Traci Thomas 33:42
That makes sense. As I mentioned, here we are and what we’re building are two of our families, like most favorite books, can I just ask you like a really inside baseball about what we’ll build? Is that pig is that your daughter’s lovey?
Oliver Jeffers 33:55
Yeah, she’s a little stuff. And it’s sort of it became personified to a degree and sort of like, became a character. And she’s moved on. She’s got a new favorite one night. Which, which makes me sad, but you know, it’s, it’s her life. Yeah, yeah. Yeah. And the Foxen that I kind of realized, after I’ve made the art is, I think, actually the representation of my mother who my daughter is named after. Because I was as when I was making that the spread with the fox first appears. It wasn’t it wasn’t in the sketches, I just sort of intuitively drew it in and then kept it in and I noticed that I was listening to my mom’s favorite music and at the time, when I was only when I was done, I realized like, wait a minute, that’s I just put my mother in this book and sort of subconsciously, but yeah, from here we are and then which is about the you know, the just the simple joy and pleasures and beauty of what it is to be alive on earth and 21st century. So the fate of foster which very much questions the, the structure of growth and greed that we reward through to what we’ll build which is about to the power of recognizing that the future is yet to be written, and doing that together. And then with Meanwhile, back on Earth, which is about viewing problems, from a great perspective, from a great distance, I think it’s this, this combination of all of these things has led up to, to begin again.
Traci Thomas 35:17
Yeah, I love that. I just, I love that I love the books, one of the things that I really appreciate about it as a parent, and I’m sure you’ve read the books with other children through the course of your travels and things, but I get so excited because when my kids are reading your books, they’re always stopping and asking questions and being like, Mommy, look, it’s a this or that, and it just feels like, and I get a lot out of them. And I think with a lot of children’s books, they’re very clearly written for kids, or they’re very clearly written for adults, which I really hate when there’s like, you know, it’s like these books are for adults, hey, no five year old cares about this. But your books like there’s so much to look at visually, that’s so exciting. And so stimulating. And also, the words are so beautiful. I mean, here we are, was a gift that I got from my bridal shower from my, my aunt and uncle. And our first copy my kids as babies, we read it 20 times and loved it and but as they got older in that destructive stage, they ripped it to pieces. And so when your publisher sent me beginning again, they actually sent me a replacement copy, because we had like, really worn the book to death. Like all the pages were out the sea page was just like half of it. They could only see the diver side they couldn’t see the icebergs I just was like we need and when we got it back and read it again, like a few weeks ago, it was it’s back on the table every day we read it just love, love, love. How do you like to write? How do you like to draw? How many hours a day? How often? Where are you? Do you listen to music, snacks or beverages? What’s your creative process like?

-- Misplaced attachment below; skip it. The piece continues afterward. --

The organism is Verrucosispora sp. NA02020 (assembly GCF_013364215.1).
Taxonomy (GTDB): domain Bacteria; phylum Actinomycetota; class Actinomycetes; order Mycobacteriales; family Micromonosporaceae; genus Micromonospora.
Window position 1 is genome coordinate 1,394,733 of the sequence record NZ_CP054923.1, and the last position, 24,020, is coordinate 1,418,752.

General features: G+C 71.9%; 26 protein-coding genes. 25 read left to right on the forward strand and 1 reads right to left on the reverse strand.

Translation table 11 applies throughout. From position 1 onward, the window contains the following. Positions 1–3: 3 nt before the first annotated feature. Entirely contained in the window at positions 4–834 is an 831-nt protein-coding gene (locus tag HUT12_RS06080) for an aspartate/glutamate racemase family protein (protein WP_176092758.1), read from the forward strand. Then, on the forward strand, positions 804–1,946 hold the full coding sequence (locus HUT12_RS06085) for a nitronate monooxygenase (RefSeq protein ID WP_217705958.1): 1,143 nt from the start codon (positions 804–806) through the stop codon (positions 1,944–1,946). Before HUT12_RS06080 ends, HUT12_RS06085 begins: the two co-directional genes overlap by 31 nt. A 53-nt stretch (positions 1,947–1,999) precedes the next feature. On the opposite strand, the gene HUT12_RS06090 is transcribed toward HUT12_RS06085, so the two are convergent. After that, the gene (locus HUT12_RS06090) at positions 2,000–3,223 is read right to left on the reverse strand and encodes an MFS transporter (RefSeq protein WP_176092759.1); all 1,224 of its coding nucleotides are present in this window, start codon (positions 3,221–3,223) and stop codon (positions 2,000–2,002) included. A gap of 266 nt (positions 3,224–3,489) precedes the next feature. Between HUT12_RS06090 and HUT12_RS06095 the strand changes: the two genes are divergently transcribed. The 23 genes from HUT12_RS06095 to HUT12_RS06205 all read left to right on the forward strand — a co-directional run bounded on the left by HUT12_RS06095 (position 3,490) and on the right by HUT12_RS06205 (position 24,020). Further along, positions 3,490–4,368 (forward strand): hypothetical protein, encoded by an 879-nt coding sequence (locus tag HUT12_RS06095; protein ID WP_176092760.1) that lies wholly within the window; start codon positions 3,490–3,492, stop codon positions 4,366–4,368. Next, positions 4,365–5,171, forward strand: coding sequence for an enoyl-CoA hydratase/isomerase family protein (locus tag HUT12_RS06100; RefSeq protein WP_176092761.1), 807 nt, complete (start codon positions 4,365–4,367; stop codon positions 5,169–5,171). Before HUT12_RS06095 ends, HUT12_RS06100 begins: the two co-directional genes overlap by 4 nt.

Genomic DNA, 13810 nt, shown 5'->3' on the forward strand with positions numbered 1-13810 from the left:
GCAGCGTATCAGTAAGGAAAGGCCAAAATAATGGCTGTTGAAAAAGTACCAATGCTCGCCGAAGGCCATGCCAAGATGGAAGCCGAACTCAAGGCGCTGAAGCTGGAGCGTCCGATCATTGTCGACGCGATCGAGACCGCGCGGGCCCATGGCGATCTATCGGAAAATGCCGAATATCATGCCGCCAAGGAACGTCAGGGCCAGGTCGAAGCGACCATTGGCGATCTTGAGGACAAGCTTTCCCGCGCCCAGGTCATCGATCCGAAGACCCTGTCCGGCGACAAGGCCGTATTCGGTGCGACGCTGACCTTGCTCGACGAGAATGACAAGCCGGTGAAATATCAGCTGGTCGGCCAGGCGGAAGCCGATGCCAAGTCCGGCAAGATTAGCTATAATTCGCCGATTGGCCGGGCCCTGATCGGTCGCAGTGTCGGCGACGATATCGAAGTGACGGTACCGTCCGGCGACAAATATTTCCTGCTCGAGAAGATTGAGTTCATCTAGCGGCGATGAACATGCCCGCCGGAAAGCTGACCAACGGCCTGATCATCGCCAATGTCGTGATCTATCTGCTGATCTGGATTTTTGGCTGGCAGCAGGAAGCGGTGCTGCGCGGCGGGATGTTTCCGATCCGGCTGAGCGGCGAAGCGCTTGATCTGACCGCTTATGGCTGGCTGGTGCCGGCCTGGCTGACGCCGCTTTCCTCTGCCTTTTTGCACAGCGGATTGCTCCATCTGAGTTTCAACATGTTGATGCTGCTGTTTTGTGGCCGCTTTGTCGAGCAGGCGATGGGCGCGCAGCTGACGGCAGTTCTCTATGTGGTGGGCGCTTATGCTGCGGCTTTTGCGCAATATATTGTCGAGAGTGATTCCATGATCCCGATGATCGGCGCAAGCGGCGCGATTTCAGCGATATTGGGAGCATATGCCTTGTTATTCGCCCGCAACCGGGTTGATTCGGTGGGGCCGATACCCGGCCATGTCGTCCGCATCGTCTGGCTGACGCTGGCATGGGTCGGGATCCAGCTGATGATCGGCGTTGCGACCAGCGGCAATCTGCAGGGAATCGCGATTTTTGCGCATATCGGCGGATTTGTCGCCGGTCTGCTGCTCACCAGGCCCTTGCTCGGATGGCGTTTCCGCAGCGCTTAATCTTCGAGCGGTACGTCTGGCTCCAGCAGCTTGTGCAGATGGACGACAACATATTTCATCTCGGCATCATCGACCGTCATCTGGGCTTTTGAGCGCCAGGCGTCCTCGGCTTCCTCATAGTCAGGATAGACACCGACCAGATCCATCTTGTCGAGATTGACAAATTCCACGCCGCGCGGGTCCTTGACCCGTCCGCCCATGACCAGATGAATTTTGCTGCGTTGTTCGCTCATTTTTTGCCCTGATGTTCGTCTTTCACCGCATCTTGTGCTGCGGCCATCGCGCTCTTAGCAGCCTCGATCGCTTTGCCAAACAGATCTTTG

Oliver Jeffers 36:46